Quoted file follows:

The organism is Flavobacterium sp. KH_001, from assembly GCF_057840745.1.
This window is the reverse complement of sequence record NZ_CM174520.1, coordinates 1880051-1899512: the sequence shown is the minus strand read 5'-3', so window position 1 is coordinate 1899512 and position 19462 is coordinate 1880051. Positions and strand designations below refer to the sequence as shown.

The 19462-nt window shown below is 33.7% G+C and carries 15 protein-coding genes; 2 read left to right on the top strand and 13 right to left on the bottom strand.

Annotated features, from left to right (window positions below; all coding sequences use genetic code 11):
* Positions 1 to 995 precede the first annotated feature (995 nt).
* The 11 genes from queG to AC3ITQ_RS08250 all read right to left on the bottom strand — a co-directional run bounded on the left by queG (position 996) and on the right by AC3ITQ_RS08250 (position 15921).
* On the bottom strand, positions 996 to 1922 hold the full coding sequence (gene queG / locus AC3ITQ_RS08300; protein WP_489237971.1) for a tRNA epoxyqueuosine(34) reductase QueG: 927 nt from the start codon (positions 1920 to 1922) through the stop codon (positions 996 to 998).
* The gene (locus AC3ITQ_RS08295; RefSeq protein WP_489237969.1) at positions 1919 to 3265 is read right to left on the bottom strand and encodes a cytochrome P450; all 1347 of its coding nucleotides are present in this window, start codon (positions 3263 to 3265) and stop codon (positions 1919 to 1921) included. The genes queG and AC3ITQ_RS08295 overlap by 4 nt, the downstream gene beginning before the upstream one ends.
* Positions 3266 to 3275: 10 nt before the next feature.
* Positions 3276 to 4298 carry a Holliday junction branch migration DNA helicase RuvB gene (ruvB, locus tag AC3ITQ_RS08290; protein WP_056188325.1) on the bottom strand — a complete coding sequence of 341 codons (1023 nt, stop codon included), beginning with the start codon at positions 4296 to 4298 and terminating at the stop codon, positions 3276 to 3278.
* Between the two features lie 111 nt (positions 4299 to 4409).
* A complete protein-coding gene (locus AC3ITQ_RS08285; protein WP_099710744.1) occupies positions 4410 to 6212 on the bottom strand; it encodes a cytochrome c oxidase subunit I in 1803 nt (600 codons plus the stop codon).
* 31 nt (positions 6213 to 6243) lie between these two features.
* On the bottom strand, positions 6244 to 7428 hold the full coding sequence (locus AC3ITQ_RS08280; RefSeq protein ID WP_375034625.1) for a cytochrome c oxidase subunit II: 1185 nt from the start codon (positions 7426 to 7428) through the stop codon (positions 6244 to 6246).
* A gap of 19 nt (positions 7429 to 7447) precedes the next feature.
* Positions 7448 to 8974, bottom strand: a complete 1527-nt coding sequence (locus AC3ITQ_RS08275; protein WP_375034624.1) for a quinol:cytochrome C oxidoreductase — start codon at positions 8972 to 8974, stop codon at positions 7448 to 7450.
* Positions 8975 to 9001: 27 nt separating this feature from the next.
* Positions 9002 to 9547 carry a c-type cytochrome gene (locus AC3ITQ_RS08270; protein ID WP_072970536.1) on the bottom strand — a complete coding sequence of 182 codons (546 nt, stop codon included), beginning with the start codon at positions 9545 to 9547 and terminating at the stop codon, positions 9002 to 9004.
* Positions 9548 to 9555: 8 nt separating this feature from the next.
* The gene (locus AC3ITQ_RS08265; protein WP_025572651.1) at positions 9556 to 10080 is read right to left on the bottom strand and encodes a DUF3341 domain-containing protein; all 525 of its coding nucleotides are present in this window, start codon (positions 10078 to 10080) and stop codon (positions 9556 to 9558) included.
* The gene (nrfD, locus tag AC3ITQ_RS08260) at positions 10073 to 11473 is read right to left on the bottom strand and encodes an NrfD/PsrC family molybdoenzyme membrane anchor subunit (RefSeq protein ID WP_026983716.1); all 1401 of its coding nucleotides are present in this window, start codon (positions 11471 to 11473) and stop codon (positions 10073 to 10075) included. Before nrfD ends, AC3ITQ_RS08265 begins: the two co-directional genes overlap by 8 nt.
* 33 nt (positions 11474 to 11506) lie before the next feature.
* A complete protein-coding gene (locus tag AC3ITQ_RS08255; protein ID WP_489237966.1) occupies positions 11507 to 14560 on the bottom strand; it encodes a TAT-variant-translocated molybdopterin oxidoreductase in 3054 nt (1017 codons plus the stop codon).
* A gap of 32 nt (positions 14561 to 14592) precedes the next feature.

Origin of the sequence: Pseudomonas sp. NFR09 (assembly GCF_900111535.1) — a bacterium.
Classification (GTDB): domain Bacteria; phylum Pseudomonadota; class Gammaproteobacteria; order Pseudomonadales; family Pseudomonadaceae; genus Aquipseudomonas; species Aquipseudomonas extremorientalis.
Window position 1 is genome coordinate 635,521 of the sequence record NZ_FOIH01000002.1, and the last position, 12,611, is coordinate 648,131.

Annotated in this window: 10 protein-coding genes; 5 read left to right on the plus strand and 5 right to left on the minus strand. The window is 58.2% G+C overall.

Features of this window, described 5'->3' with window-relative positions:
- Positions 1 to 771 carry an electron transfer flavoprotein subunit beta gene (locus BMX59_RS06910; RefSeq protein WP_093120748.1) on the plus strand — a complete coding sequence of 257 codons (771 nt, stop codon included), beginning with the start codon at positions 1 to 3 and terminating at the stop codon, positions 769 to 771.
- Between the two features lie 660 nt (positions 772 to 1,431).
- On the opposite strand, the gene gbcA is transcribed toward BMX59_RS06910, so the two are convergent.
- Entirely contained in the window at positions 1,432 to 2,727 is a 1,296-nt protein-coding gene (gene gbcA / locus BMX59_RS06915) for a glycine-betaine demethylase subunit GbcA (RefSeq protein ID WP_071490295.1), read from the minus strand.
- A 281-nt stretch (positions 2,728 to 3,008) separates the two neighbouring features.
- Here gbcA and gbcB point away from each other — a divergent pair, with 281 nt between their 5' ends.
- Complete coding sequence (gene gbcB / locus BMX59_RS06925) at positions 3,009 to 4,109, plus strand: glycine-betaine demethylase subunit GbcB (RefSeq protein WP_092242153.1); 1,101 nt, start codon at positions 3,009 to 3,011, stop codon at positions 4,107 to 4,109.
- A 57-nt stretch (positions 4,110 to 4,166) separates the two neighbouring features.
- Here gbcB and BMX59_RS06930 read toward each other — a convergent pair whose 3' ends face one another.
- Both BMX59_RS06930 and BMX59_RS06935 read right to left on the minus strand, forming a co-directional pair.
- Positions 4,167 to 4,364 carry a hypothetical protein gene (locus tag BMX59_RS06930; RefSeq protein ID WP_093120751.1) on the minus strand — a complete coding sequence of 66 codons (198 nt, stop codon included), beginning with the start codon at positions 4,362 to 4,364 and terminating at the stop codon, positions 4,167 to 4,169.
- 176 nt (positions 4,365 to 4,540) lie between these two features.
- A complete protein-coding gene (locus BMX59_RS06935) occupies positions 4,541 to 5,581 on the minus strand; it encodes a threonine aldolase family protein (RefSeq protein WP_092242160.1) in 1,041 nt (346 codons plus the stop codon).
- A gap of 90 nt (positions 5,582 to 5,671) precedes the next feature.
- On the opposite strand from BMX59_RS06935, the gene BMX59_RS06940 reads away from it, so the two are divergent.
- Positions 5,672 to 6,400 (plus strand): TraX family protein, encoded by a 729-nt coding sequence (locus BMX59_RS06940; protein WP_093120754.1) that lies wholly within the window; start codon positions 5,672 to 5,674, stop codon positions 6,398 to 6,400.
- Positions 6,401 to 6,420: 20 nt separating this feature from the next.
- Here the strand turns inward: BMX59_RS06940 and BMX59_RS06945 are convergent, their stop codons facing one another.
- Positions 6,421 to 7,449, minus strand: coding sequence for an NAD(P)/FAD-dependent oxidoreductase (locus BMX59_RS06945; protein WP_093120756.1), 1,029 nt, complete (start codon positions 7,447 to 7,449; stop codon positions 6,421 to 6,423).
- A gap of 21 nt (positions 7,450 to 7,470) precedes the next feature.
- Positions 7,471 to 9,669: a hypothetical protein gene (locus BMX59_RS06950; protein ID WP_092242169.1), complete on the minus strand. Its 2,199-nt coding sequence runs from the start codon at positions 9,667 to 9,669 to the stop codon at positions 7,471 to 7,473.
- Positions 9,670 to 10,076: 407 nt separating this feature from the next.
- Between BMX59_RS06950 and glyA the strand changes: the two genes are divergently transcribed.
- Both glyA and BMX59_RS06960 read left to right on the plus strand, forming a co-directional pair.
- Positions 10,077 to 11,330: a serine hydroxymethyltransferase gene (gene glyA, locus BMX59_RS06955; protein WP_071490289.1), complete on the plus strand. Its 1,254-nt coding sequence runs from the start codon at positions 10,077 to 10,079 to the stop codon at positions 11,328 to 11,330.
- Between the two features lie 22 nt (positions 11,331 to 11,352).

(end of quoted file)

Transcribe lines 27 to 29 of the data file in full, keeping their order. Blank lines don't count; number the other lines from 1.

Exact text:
Window position 1 is genome coordinate 635,521 of the sequence record NZ_FOIH01000002.1, and the last position, 12,611, is coordinate 648,131.

Annotated in this window: 10 protein-coding genes; 5 read left to right on the plus strand and 5 right to left on the minus strand. The window is 58.2% G+C overall.

Features of this window, described 5'->3' with window-relative positions: